I’m back to talk about my celebrity guest, Robin Dunbar, the anthropologist I’ve been researching. He’s fascinating and I don’t mind admitting that I’m a little obsessed with him. But I think this will be the last time I mention him for a while, so fear not. Soon I’ll go back to other favorite topics like flamingos and how to avoid housework.
In my last blog post, I was raving about Dunbar. But in case you think I’m tipsy on Eggnog (nope—wrong again—I don’t do Eggnog!), it’s not just me. Others think he’s a genius, too. In my research about Dunbar, I came across a writer whose reaction to Dunbar’s Number turned from scorn to reborn. Rick Lax wrote an article for Wired Magazine in which he set out to debunk Dunbar’s Number. It’s quite a fun story, so get comfortable and read on.
(In case you didn’t my recent blog post about Dunbar’s Number, you’ll need some background info if you are to understand today’s post. The nutshell version is that Dunbar’s studies of cultures show that humans can maintain approximately 150 real connections to others. And in a related point, what do you mean you didn’t read my last post?!?!?!??!?)
Rick Lax came across Dunbar’s Number in late 2011, and at first he was a disbeliever. Dunbar’s theory about how many true relationships we can nurture did not match up with Lax’s stats: Lax had more than 2,000 Facebook friends--although he admitted he didn’t have a lot of contact with all of them. Dunbar maintained that to call someone a friend meant you needed an individual interaction with someone. Lax took this as a challenge and decided to disprove Dunbar’s findings by writing a personal note to each of his Facebook friends. (For the full piece check out Wired.com for Rick Lax’s article, “Dunbar’s Number Kicked My Ass in Facebook Friends Experiment.”)
Lax started alphabetically and kept his messages short. He soon realized how many friends he’d added in the last decade—and forgotten about. Likewise, most of these friends were surprised to hear from Lax.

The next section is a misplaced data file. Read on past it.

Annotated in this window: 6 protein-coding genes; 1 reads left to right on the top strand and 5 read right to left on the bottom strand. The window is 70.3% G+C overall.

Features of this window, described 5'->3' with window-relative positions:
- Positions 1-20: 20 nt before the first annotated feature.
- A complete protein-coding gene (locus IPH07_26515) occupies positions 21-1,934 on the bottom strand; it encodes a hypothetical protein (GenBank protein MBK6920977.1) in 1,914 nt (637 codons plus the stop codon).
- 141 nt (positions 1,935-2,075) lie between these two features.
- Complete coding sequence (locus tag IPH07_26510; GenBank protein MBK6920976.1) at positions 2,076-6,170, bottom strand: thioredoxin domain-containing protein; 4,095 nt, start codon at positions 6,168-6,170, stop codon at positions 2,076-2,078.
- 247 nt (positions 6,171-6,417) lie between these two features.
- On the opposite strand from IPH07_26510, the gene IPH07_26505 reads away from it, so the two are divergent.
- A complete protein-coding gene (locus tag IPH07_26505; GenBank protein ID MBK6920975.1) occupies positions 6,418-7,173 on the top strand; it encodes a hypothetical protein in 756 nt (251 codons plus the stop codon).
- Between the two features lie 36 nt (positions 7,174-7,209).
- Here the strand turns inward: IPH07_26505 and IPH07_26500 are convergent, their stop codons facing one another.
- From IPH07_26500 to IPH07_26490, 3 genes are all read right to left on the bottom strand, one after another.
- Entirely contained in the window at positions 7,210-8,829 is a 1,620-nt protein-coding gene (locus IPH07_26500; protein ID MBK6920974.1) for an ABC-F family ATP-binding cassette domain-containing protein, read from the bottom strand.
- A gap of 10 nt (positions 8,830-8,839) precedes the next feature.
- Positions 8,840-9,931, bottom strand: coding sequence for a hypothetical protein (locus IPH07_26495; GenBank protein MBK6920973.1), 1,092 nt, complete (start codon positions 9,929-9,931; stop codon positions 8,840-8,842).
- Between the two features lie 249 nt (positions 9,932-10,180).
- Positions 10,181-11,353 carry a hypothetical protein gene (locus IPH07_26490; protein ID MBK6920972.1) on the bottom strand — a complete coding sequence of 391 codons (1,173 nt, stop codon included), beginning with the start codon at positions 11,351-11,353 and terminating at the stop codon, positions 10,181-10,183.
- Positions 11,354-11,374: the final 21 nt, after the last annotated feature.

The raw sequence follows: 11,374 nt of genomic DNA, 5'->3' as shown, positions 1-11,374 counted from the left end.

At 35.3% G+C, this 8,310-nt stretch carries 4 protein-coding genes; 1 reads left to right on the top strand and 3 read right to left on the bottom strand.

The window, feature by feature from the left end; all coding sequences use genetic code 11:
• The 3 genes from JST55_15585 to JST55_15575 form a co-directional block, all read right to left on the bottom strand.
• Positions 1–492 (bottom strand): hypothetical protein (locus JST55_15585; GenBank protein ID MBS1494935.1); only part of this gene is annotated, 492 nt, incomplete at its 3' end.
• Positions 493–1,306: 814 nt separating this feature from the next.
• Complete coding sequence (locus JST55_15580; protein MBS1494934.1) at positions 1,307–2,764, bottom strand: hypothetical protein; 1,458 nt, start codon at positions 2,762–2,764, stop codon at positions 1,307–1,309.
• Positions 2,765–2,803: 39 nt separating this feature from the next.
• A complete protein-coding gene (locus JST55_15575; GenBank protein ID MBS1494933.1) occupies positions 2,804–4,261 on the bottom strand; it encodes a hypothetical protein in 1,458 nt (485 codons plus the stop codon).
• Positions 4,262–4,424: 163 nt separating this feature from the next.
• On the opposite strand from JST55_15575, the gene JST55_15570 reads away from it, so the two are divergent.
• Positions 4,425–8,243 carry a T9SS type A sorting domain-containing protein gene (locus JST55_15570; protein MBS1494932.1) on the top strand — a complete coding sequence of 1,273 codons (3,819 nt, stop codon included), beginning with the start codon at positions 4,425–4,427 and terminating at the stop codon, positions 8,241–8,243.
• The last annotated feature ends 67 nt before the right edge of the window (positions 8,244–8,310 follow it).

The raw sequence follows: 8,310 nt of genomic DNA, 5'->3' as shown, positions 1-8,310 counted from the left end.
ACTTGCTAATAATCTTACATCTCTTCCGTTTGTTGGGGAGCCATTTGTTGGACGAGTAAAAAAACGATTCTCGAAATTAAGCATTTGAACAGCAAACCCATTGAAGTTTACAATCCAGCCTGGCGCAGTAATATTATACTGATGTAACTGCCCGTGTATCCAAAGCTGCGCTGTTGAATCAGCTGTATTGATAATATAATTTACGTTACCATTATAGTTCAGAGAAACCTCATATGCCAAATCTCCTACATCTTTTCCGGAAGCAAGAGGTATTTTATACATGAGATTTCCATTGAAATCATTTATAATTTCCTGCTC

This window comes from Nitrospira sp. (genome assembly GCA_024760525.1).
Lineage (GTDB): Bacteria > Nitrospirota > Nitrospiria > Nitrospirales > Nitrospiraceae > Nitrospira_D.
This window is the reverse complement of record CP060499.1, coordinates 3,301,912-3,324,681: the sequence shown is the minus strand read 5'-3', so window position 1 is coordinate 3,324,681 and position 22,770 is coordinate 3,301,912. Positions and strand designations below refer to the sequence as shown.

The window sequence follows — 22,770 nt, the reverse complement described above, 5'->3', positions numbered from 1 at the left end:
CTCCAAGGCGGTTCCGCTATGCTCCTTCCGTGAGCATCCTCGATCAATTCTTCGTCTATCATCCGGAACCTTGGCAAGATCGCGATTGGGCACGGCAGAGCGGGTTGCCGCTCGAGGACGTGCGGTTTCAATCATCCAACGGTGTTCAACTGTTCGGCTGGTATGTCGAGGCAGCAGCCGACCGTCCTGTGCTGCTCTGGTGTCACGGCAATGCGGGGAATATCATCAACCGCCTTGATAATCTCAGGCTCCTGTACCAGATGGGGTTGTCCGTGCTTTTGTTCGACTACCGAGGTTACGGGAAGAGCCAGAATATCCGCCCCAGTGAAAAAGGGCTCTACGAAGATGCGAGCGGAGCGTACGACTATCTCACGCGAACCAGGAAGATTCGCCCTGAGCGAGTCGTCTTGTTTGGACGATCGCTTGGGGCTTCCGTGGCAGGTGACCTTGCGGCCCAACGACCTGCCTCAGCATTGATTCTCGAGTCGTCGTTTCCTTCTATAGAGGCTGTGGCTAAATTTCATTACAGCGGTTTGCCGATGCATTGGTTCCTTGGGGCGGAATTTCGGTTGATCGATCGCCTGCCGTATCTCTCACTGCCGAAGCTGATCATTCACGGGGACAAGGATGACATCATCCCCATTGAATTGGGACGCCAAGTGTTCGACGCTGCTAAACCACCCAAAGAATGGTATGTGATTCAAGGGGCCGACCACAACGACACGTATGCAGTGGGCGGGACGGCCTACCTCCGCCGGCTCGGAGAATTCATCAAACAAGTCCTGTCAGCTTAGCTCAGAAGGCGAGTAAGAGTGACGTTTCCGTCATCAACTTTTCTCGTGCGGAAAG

Even before Lax started on the Cs, he realized he needed to make the process faster and he began to leave wall posts instead of writing letters to friends. He knew this was not as personal as an email but admitted that writing 2,000 individual emails would take a very long time. In writing his thousands of Facebook friends Lax realized that a lot of time had passed since he had last contacted many of them. He had very little involvement in most of his contacts’ lives. Some responded to his notes by asking if they actually knew each other.
Lax hit a stalemate before he reached the Js. He converted to Facebook’s Timeline and lost access to the alphabetical friend list. Lax had contacted 1,000 of his 2,000 Facebook friends and that was more than enough to convince him to conclude his experiment. Here’s what he wrote:
“In trying to disprove Dunbar’s number, I actually proved it. I proved that even if you’re aware of Dunbar’s number, and even if you set aside a chunk of your life specifically to broaden your social capital, you can only maintain so many friendships. And “so many” is fewer than 200.
Writing my Facebook “friends” had taken over my time. I was breaking plans with real friends to send meaningless messages to strangers. Some of the strangers didn’t respond, and many of those who did respond only confirmed Dunbar’s theory.
I walk away from this experiment with a newfound respect for 1) British anthropology and 2) My real friends. There aren’t too many of them, I now see. So I better treat them well.” (Wired.com)
My two cents (well, I’m long-winded so it may be more like 22 cents) is this: I think it’s important to connect with the people around you. Yes, in 2015 many humans do not need to live in tribes the way we once did. But that does not mean we must be or should be like islands, completely separate from those near us. We all need others at some point. Neighbors may be the modern day equivalent of tribal members. I’m so fortunate that I live in a neighborhood where we know and help our neighbors. Proximity isn’t the only thing that bonds people but it opens a door to friendship. Several times I’ve called my neighbor Lisa and informed her that I would be over in five minutes to borrow her baking powder. I’ve watched friends’ kids when they had job interviews. Once I asked my friend/neighbor to come over and sign for a fridge when I couldn’t be home for the delivery. Neighbors have borrowed our tools, our truck and our vacuum. Neighbors may come from different countries, speak different languages, and live mostly separate existences, unlike the days of the tribe. But we have a lot in common, too, and most of us want to feel connected to our neighborhood and those who live nearby. Our tribal associations may be looser than they once were (unless you’re a contestant on Survivor) but we can be part-time tribe members. Or on-call tribe members. Yep, that works for me…